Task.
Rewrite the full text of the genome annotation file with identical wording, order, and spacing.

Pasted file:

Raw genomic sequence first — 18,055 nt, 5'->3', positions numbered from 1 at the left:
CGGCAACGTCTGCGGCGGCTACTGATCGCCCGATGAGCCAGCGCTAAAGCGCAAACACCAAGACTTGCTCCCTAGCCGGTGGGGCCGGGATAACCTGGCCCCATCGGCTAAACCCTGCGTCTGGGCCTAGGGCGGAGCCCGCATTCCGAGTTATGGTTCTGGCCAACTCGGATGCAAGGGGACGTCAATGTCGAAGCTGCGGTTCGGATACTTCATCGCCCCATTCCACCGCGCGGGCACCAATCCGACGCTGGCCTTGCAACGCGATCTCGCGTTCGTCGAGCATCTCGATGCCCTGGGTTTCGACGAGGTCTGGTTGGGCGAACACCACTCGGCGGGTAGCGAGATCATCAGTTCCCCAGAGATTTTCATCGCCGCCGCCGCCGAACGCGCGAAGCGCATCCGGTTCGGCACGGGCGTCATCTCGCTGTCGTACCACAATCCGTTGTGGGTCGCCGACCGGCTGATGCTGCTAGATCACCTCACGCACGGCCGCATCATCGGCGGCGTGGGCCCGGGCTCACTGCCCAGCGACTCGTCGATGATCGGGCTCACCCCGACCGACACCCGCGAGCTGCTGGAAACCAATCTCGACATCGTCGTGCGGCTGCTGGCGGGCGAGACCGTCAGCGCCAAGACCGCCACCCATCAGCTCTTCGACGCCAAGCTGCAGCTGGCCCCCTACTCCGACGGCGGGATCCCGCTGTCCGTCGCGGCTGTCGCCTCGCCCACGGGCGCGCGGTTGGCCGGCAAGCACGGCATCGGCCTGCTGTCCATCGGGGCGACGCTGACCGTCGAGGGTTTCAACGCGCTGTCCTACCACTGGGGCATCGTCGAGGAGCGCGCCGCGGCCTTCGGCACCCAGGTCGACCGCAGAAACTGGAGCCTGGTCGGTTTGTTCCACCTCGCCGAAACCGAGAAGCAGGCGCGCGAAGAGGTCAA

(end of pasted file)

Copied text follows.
Raw genomic sequence first — 18,055 nt, 5'->3', positions numbered from 1 at the left:
CGGCAACGTCTGCGGCGGCTACTGATCGCCCGATGAGCCAGCGCTAAAGCGCAAACACCAAGACTTGCTCCCTAGCCGGTGGGGCCGGGATAACCTGGCCCCATCGGCTAAACCCTGCGTCTGGGCCTAGGGCGGAGCCCGCATTCCGAGTTATGGTTCTGGCCAACTCGGATGCAAGGGGACGTCAATGTCGAAGCTGCGGTTCGGATACTTCATCGCCCCATTCCACCGCGCGGGCACCAATCCGACGCTGGCCTTGCAACGCGATCTCGCGTTCGTCGAGCATCTCGATGCCCTGGGTTTCGACGAGGTCTGGTTGGGCGAACACCACTCGGCGGGTAGCGAGATCATCAGTTCCCCAGAGATTTTCATCGCCGCCGCCGCCGAACGCGCGAAGCGCATCCGGTTCGGCACGGGCGTCATCTCGCTGTCGTACCACAATCCGTTGTGGGTCGCCGACCGGCTGATGCTGCTAGATCACCTCACGCACGGCCGCATCATCGGCGGCGTGGGCCCGGGCTCACTGCCCAGCGACTCGTCGATGATCGGGCTCACCCCGACCGACACCCGCGAGCTGCTGGAAACCAATCTCGACATCGTCGTGCGGCTGCTGGCGGGCGAGACCGTCAGCGCCAAGACCGCCACCCATCAGCTCTTCGACGCCAAGCTGCAGCTGGCCCCCTACTCCGACGGCGGGATCCCGCTGTCCGTCGCGGCTGTCGCCTCGCCCACGGGCGCGCGGTTGGCCGGCAAGCACGGCATCGGCCTGCTGTCCATCGGGGCGACGCTGACCGTCGAGGGTTTCAACGCGCTGTCCTACCACTGGGGCATCGTCGAGGAGCGCGCCGCGGCCTTCGGCACCCAGGTCGACCGCAGAAACTGGAGCCTGGTCGGTTTGTTCCACCTCGCCGAAACCGAGAAGCAGGCGCGCGAAGAGGTCAA